Small Soldiers Reviews
A line of army toys known as the Commando Elite are placed with military chips that make them walk and talk intelligently - this new toy line causes living hell for Alan and his family and friends, who must protect themselves from the clutches of the Commandos, who wage war on them for hiding their sworn enemy, the misunderstood Gorgonites.
Small Soldiers seems alright in its first half hour. With a seemingly promising story, although blatantly created to rival that of Toy Story's fame, it seems entertaining enough. When the Commando characters are introduced, we are treated to a horde of lifeless, army cronies led by an even duller Tommy Lee Jones portraying the trigger happy captain Chip Hazard. The story is ruined by this addition of waging war, with repeated slapstick antics made by the Commandos becoming tiring and idiotic. The overall story proves that it doesn't have much to work with because we see the same kind of storytelling over and over - the Commandos destroy some stuff, attack the humans, and are packed with weapons. The element of the original bad guys, the Gorgonites, being the real good guys creates a misfit gang of supposedly humorous and misunderstood rejects like a wisecracking comedian and a giant eye - Small Soldiers is pretty ridiculous. The story is way too mean spirited to be likable because it's practically if the green army men from Toy Story decided to kill Woody and Buzz instead of being humorous parodies of army cliches. The Commandos are dull and lifeless, but our Gorgonite protagonists are admitedly annoying. The acting is mediocre at best - Phil Hartman always delivers in his roles, but Dunst and the other slew of forgettable actors are noticably bland. Small Soldiers doesn't deliver well and leaves viewers dissatisifed with what could have been a genius idea turned into a bland, mean spirited take on Toy Story with machine guns.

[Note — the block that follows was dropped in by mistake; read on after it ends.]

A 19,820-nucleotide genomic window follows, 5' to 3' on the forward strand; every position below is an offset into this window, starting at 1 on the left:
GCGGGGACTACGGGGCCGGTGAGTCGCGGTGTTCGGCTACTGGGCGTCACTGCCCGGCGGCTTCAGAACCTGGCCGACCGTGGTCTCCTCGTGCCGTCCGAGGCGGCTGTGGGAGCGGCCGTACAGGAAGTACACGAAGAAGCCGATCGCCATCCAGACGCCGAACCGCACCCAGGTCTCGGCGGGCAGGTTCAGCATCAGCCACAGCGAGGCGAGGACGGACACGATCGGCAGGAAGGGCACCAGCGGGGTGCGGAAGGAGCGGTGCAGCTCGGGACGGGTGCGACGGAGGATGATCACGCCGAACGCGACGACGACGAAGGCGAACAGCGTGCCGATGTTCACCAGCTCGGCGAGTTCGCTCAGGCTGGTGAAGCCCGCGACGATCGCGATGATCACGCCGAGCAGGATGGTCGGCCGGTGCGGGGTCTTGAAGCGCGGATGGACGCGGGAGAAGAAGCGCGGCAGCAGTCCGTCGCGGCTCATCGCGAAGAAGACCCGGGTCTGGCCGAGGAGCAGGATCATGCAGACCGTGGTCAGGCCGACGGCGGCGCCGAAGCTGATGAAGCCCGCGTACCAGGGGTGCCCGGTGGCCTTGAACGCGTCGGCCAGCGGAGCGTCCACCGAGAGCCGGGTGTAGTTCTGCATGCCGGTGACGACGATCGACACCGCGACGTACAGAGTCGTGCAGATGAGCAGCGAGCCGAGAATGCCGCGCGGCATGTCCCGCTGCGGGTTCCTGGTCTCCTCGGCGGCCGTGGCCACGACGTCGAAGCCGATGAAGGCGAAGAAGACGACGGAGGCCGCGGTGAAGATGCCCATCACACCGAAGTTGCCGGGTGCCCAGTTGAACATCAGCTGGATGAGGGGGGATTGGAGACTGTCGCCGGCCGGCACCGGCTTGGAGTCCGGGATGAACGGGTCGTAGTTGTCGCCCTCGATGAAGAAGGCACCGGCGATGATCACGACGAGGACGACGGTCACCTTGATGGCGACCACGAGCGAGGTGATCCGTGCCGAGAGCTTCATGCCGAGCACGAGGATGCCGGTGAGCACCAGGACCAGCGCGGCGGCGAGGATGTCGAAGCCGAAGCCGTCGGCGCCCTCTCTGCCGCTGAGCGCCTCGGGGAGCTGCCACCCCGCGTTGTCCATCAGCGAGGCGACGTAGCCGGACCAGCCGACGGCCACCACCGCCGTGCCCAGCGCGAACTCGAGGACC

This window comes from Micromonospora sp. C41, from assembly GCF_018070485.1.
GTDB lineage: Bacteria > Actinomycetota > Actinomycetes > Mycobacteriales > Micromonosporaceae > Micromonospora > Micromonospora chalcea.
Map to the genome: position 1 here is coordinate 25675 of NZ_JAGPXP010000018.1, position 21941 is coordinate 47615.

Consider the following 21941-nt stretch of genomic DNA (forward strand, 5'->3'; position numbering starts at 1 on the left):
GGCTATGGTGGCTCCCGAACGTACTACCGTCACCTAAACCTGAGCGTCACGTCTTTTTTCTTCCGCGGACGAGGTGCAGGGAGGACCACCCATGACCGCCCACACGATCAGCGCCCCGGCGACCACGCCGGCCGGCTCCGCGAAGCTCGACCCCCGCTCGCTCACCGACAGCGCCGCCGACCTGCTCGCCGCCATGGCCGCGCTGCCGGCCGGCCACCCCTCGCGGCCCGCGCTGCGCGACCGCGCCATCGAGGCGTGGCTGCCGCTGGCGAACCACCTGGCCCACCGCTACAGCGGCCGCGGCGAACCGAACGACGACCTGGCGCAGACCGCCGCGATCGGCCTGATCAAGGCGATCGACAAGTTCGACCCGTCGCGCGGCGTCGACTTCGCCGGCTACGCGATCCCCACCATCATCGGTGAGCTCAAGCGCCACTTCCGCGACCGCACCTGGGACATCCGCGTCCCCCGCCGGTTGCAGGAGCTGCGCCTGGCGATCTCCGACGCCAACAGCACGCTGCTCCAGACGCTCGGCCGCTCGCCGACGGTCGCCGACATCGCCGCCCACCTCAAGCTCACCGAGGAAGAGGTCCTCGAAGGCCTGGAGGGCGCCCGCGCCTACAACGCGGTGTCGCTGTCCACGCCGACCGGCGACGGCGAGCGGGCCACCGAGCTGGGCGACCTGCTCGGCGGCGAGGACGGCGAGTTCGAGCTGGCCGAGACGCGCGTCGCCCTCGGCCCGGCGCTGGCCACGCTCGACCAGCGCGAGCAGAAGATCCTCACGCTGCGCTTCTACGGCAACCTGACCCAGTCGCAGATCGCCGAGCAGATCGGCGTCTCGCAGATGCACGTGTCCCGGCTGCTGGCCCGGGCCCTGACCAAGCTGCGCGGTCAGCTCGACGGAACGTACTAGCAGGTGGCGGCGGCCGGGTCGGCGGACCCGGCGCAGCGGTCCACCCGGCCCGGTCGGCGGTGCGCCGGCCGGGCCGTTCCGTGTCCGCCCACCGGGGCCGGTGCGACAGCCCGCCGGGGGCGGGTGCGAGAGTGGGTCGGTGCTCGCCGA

So the premise is basically this: take Toy Story, mix it into a live action film, separate the toys into 2 rival gangs who fight each other, and finally, make the toys dumber and more aggressive than they were in Toy Story. Oh, and make it PG-13, because if there's any way to improve a movie with a premise which should be kid-marketed, it's by making that movie PG-13.
While the CGI is poor and the "action" of the film doesn't necessarily entertain me, Small Soldiers has some good thematic material, although it is somewhat typical of an action film of this nature. A good amount of the thematic material has to deal with not surrendering, fighting/violence is not the answer, and so forth. A good one that goes beyond the typical themes in action films is that a line is revisited: "Just because you can't see something doesn't mean it isn't there" or something along the lines of that.
The way they set up the premise for this film was pretty strange; two toy engineers came up with two different sets of toys - one alien, one a group of soldiers - and their boss had the great idea of making the two sets rivals. Then, the guy who created the soldiers ordered microprocessors for both sets of toys, which happened to be used by the military, which meant the toys became very dangerous once activated. They became a type of artificial intelligence, though one side character described it as being more like "actual intelligence." To avoid the entire nation being terrorized by the aggressive "commandos," the film conveniently made it so that one kid who worked at his dad's toy shop would be able to "test" these toys before their actual release. This kid is, of course, the main character of the film, and of course he got his own romantic subplot with a young Kirsten Dunst.
This film was a little bit of an upset in my opinion - they could have waited a few years until CGI was a bit better, they could have made this more kid-friendly which probably would have made it much more profitable, and the plot was somewhat sloppily put together. This film has a good aesthetic and passes for a good B movie, but it is not a film I would revisit often.